Marking time

Marking time in August 2015

Saturday 29 August 2015

A good facsimile

People who look after historic places and collections are most attracted to the authentic, the real, the genuine. Facsimiles and reproductions, not so much.

But there are times when a facsimile can be a good thing​—​such as at the Old Museum in Brisbane, where visitors are now enjoying a new copy of an old picture.

The framed facsimile drawing hanging in the Old Museum.

The Old Museum was originally called the Exhibition Building, and it replaced an earlier exhibition building that was destroyed by fire in 1888.

The Queensland National Agricultural and Industrial Association (ancestor of the present RNA) held an architectural competition for the design of the new building. The winning architect was George Henry Male Addison, who used the pen name Rough Sketch (the competition rules required the entrants’ names to be kept secret until after the judging).

G H M Addison illustrated his design in a beautifully executed pen, ink and gouache drawing​—​in no way a rough sketch. I as­sume that this drawing, in its original oak frame, stayed in the architect’s possession and when he died in 1922 it passed to his son and practice partner George Frederick Addison, and when G F Addison died in 1955 it passed to his partner Herbert Stan­ley Macdonald. Stan Mac­donald gave it to the Queensland Art Gal­lery in 1958. Since then it has been kept safe but mostly out of sight, except as an entry in the collection database.

G H M Addison’s rendering of his competition entry, now in the collection of the Queensland Art Gallery.

As is usual in design competitions, the building was not built in accordance with the winning design. The brief was altered and the budget was cut back. Details of land tenure and finance had to be sorted out. Eventually in 1891 work began on a plainer brick building, designed by Addison, that included a large concert hall as well as the exhibition hall. Construction started around the same time as the deep depression of the 1890s hit​—​a depression that put the National Association into financial strife.

In 1899 the Queensland government rescued the National As­so­ci­ation by taking over the building and adapting the exhibition hall wing to house the Queensland Museum. The concert hall was managed by the Brisbane City Council until the City Hall was finished in 1930; the concert hall was then used by the Queens­land Art Gallery until 1970. The museum moved out in 1987. Since then the building has been home to the Queensland Youth Orchestra and other arts organisations.

The building has been, and still is, an important place for public gathering. Generations of Queenslanders have fond memories of visits there. This is the place where the observation of Anzac Day was first proposed, where Dame Nellie Melba gave a farewell concert, where Bert Hinkler’s Avro Avian and Pablo Picasso’s La Belle Hollandaise were displayed, where beautiful shows of flowers appeared each spring, and where musicians and their audiences still gather.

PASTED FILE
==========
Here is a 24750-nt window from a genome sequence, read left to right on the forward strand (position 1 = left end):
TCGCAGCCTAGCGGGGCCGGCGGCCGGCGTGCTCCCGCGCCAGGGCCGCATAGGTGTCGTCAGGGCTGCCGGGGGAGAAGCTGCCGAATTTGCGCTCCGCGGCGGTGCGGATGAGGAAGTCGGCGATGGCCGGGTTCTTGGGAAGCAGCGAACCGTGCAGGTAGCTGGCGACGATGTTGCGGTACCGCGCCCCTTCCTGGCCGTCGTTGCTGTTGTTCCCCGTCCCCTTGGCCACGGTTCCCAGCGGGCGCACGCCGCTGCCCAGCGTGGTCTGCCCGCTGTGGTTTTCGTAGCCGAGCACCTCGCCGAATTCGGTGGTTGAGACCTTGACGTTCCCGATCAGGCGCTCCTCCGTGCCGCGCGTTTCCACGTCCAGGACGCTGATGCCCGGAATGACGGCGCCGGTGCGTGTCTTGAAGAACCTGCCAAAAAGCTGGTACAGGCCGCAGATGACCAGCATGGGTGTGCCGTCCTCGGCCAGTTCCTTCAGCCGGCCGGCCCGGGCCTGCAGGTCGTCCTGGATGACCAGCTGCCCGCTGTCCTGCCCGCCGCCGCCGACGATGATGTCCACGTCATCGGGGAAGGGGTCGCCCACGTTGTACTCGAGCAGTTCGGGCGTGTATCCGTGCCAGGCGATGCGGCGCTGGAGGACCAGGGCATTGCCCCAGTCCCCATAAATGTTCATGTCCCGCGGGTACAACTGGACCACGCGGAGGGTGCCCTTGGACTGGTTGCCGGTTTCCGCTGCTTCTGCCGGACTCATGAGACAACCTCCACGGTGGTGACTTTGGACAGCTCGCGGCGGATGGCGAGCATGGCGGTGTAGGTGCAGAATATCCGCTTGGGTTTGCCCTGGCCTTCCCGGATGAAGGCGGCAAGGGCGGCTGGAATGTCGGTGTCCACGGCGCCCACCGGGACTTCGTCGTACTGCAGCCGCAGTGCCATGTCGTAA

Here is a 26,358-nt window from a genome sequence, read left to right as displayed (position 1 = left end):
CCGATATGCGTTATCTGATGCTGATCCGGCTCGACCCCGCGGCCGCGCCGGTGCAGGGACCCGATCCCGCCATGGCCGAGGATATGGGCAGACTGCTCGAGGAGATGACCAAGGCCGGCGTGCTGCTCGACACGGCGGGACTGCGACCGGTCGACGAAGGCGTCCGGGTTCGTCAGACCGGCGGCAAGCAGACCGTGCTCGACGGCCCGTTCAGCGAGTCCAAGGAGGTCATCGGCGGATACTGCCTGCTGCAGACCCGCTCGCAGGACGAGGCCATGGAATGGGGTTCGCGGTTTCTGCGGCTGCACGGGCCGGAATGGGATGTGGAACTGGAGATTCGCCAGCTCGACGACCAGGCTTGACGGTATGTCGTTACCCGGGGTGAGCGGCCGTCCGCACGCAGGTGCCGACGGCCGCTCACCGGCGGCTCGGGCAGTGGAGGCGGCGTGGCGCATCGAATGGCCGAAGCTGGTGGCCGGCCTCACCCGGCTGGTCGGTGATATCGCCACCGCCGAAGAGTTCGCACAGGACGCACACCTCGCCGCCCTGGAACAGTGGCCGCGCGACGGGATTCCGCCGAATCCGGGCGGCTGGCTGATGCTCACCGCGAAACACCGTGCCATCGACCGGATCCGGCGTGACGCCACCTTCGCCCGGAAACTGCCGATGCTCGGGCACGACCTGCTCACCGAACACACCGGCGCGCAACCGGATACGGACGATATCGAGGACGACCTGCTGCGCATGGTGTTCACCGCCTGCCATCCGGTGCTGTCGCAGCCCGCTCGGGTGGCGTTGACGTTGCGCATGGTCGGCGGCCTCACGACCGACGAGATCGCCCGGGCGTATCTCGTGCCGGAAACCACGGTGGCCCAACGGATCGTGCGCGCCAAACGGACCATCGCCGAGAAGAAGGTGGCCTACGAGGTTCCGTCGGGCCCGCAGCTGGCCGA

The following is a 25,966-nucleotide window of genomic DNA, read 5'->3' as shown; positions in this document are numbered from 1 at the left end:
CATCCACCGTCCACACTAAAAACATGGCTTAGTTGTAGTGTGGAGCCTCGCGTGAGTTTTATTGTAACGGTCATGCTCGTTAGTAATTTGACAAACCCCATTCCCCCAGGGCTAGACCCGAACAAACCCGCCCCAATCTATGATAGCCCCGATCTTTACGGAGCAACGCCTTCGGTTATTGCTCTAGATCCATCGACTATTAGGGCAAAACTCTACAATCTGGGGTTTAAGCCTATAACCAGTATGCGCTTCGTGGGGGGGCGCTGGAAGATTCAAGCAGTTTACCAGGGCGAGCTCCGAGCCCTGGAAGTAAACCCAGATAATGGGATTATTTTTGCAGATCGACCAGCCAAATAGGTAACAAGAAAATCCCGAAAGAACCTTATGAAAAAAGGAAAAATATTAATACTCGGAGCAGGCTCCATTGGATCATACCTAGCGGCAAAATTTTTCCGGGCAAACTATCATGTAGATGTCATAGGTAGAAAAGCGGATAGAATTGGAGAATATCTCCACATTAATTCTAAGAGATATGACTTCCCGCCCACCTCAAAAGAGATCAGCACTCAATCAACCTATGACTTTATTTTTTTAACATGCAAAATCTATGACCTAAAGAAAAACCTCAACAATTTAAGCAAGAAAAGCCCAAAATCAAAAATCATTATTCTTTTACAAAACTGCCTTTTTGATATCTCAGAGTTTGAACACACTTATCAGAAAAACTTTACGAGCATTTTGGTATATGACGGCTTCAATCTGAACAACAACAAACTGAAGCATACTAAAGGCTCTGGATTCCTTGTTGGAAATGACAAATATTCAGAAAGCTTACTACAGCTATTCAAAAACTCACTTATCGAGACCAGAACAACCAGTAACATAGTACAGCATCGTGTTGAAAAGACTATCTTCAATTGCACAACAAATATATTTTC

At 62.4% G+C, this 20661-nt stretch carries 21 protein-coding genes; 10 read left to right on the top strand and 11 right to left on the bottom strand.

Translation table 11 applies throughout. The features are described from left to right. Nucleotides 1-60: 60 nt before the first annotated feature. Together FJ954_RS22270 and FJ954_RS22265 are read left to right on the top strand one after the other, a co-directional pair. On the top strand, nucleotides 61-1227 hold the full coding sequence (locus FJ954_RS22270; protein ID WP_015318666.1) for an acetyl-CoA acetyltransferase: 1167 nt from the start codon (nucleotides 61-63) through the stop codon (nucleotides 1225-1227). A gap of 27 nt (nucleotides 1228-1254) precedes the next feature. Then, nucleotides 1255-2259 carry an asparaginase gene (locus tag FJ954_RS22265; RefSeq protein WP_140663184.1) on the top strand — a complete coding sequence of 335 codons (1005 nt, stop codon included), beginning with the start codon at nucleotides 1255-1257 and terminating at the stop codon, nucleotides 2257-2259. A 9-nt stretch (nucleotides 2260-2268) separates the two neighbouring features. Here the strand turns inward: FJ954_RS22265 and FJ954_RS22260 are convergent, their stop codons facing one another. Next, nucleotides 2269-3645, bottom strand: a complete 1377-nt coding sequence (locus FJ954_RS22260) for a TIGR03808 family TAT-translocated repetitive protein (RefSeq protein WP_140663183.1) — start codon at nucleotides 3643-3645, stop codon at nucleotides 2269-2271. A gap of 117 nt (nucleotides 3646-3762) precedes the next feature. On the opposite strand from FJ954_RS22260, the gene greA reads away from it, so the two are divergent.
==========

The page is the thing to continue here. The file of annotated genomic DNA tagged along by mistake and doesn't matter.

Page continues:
Detail of the drawing, in shades of cool blue-grey gouache with warm ochre accents.

I recently arranged for a copy of G H M Addison’s Rough Sketch to be made and hung in the building, where it helps to interpret the story of this place. This was a small aspect of some excellent work done by the Queensland Department of Public Works to conserve the building.

The drawing in its original oak frame which I photographed and measured in the Art Gallery.

The copy is a close match for the original, although the two will never be seen together. The success of this project brings credit to the people who helped to make it happen. At the Queensland Art Gallery Michael Hawker (Associate Curator) and Phil Law­less (Assistant Registrar) brought the picture out of storage and into the inspection room so that I could record the details of the frame, and Samantha Shellard (Conservator) removed it from the frame so that Natasha Harth (Photographer) could make a new digital image. The facsimile print was made by Martin Barry of Brisbane Digital Images, and placed in an accurate replica frame made by Graham Reynolds. Matt Artemieff from Building and Asset Services hung the picture in the exhibition hall entrance.

If you are in the neighbourhood I recommend a visit to see the finished work. The coffee is excellent too.

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Monday 10 August 2015

Brisbane City Botanic Gardens

Yesterday, at the annual general meeting of the Australian Garden History Society, Queensland, the guest speaker was Dale Arvidsson. Since March of this year he’s been the curator of both the Brisbane Botanic Gardens Mount Coot-tha (opened in 1976) and the City Botanic Gardens (established as a botanic reserve in 1855).

This appointment, as curator of both gardens is a good thing. It hints at the possibility that the city gardens might recover some of their former botanical attributes. Since the new gardens were established at Mount Coot-tha the city gardens have became a general-purpose civic park​—​over-trampled and under-main­tained.

Albert Henry Fullwood (1863-1930), Brisbane. Q. Parliament House, repro­duced on a Raphael Tuck & Sons “Oilette” postcard, no 7354 in the wide-wide-world series, published around 1905. The view is from the vicinity of St Mary’s Church, Kangaroo Point, looking across the river to the Brisbane Botanic Gardens and Parliament House beyond. I like the animation of the boats on the river, but the artist seems to have missed Walter Hill’s avenue of bunya pines along the river-edge of the gardens, and drawn some eucalypts instead.

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